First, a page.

Disability Rights International (DRI), an organization dedicated to ensuring that people with disabilities can fully participate in society, discussed the current plight Ukrainian children with disabilities are facing in the ongoing war with Russia at a Georgetown University event.
The Jan. 12 event was hosted by Georgetown’s Institute for the Study of International Migration, a center in the Walsh School of Foreign Service (SFS) that conducts research on refugee law and immigration. There, DRI Founder and Executive Director Eric Rosenthal (LAW ’92, H ’16) was joined by Quill Kukla, director of the disability studies program, who delivered the closing remarks at the event.
When Russian President Vladimir Putin began Russia’s invasion of Ukraine in February 2022, families began fleeing the country to seek refuge in Eastern European countries like Poland and Hungary.
However, many individuals with disabilities had to risk staying behind in Ukraine, according to Rosenthal.
“The people who can’t move, the people for whom accessibility issues prevent them from moving, the kids with the greatest needs were the ones left behind,” Rosenthal said at the event.
Rosenthal said many families who could not afford to bring their child with disabilities when they fled left their children in institutions in western Ukraine.
“They dumped the kids from eastern Ukraine into the facilities in western Ukraine,” Rosenthal said. “These were already bad places with segregation and neglect, and then you double the number of kids in these facilities, and you have a terrible, terrible situation.”
At the event, Rosenthal played a video showcasing the conditions of the Vilshany Orphanage, a facility housing over 200 children with physical and intellectual disabilities. In it, several children were lying in beds without medical care, and one child with cerebral palsy was bound to a chair and calling for his family members, who abandoned him while fleeing to Germany.
Rosenthal met the director of the orphanage years ago, telling the audience that kids should not be placed in those kinds of institutions.
According to Rosenthal, the war may even be encouraging people to donate to facilities that segregate individuals with disabilities.
“When Americans and international groups want to go to Ukraine, they’re going to be dealing with people like this director, who are saying ‘isn’t it terrible that it’s so hard to get money to modernize my orphanage?’” Rosenthal said. “That’s the risk. The war is going to be an occasion for more money being put into already bad segregated facilities.”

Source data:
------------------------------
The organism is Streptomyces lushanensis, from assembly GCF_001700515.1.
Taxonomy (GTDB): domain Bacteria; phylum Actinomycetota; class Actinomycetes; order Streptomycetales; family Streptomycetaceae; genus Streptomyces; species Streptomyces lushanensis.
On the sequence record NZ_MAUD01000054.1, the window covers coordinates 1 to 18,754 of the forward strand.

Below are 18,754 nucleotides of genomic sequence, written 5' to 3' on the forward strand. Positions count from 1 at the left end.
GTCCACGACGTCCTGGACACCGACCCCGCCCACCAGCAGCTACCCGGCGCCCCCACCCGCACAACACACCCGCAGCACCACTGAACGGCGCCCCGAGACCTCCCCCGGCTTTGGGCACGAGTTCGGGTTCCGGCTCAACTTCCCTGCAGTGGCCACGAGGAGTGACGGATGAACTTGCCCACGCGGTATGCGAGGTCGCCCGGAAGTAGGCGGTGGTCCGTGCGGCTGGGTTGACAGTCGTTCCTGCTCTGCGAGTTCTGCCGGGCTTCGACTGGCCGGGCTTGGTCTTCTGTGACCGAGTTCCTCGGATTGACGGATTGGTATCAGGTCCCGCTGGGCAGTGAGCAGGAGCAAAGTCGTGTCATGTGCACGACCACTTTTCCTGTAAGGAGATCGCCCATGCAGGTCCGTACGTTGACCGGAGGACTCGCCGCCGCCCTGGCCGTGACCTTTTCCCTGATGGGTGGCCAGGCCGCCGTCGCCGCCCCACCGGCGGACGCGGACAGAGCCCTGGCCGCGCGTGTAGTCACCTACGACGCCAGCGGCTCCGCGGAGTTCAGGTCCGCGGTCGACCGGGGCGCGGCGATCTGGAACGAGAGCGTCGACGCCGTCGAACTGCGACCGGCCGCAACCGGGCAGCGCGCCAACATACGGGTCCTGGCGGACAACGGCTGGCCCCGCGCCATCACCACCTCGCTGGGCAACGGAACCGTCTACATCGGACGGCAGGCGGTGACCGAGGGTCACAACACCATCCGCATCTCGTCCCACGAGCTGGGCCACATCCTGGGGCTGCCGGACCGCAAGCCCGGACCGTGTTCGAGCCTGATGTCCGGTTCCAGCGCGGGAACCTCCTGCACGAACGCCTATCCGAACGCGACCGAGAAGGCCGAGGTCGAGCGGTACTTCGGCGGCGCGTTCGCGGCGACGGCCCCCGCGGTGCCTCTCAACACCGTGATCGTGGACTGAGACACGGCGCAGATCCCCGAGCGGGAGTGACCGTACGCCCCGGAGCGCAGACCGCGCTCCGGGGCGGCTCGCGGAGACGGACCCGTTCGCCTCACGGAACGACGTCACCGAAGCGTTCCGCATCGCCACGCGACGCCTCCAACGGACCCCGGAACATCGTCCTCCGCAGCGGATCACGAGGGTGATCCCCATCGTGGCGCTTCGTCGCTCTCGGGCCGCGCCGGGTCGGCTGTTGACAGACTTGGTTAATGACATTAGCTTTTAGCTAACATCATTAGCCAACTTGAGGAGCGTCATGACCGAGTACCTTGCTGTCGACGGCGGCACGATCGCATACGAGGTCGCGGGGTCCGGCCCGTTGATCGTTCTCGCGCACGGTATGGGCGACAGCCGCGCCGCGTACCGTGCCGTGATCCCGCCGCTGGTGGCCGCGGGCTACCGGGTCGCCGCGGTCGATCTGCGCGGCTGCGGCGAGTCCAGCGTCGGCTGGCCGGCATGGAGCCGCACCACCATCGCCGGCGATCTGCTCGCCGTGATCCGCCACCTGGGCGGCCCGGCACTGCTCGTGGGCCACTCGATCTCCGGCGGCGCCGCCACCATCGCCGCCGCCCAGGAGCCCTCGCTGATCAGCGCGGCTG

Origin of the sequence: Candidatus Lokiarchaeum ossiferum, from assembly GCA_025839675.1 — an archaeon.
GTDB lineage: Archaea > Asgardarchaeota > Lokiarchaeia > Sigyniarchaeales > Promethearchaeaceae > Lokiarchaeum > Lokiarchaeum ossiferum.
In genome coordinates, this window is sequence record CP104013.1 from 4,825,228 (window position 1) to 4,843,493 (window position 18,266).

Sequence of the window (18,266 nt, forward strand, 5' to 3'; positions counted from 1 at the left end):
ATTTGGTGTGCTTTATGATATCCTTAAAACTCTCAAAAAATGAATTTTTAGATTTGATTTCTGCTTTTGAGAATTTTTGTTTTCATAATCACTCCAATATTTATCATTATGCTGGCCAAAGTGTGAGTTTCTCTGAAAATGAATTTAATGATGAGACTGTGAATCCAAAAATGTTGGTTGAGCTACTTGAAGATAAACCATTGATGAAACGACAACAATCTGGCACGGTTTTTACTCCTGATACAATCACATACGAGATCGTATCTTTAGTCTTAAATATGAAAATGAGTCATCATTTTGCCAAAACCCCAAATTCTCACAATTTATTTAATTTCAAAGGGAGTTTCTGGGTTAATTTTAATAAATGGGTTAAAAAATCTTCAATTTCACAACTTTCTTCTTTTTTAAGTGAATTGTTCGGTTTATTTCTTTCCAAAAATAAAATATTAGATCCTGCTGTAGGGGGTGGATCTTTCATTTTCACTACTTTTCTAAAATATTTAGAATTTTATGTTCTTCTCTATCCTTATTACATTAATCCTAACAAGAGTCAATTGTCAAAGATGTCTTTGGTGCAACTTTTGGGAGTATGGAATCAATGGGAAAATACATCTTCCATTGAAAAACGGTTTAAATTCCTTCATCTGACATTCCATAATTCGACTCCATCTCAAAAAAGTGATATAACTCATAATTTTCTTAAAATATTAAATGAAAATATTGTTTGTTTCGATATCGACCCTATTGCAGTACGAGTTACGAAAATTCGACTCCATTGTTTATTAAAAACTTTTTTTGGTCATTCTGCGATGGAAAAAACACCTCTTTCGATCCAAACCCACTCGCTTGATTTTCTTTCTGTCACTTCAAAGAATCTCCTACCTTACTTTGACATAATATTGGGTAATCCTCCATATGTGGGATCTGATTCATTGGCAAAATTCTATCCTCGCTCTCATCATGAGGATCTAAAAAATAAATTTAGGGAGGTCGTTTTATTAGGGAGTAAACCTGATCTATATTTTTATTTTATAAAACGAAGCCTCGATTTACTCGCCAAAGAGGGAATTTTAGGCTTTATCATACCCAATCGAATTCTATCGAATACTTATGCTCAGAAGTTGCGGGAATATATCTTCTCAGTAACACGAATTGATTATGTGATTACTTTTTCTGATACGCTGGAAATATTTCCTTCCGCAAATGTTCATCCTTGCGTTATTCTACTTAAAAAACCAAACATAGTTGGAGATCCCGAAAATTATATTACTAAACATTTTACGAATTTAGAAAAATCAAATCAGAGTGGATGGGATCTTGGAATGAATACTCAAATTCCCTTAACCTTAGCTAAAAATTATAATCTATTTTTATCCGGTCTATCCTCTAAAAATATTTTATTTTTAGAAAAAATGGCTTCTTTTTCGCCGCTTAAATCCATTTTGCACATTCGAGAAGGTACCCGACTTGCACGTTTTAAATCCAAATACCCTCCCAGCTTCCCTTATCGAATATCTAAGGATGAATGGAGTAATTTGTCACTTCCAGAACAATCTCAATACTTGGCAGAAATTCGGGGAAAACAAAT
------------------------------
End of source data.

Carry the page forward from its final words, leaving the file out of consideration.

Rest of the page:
Rosenthal said international aid can provide a false impression that facility conditions are good.
One Ukrainian institution receiving aid from an international disability and humanitarian group for physical therapy and massage is still treating children poorly and inhumanely, according to Rosenthal.
“In the same building, children were lying on the floor, rocking back and forth,” Rosenthal said. “Kids were in the grass outside, eating grass and dirt.”
Rosenthal said that during wartime, people have historically been more concerned with the abuse of political dissidents in psychiatric hospitals rather than people with disabilities who are housed in the same institutions.
“Given the history of the political abuse of psychiatry in the former Soviet Union, everyone was concerned when political dissidents were put in psychiatric hospitals, but no one was really concerned when people with disabilities were put in psychiatric hospitals, or people who actually needed some form of support were segregated from society,” Rosenthal said.
Moving forward, DRI will be meeting with the United States Agency for International Development in late January to discuss the possibility of providing government aid for disabled children in Ukraine, according to Rosenthal.
“The war has been going on for a year, and we have not been successful yet,” Rosenthal said. “There needs to be a focus on the basic protection of human rights of these children. It needs to be built into our foreign assistance efforts. It needs to be done urgently, and it needs to be done now.”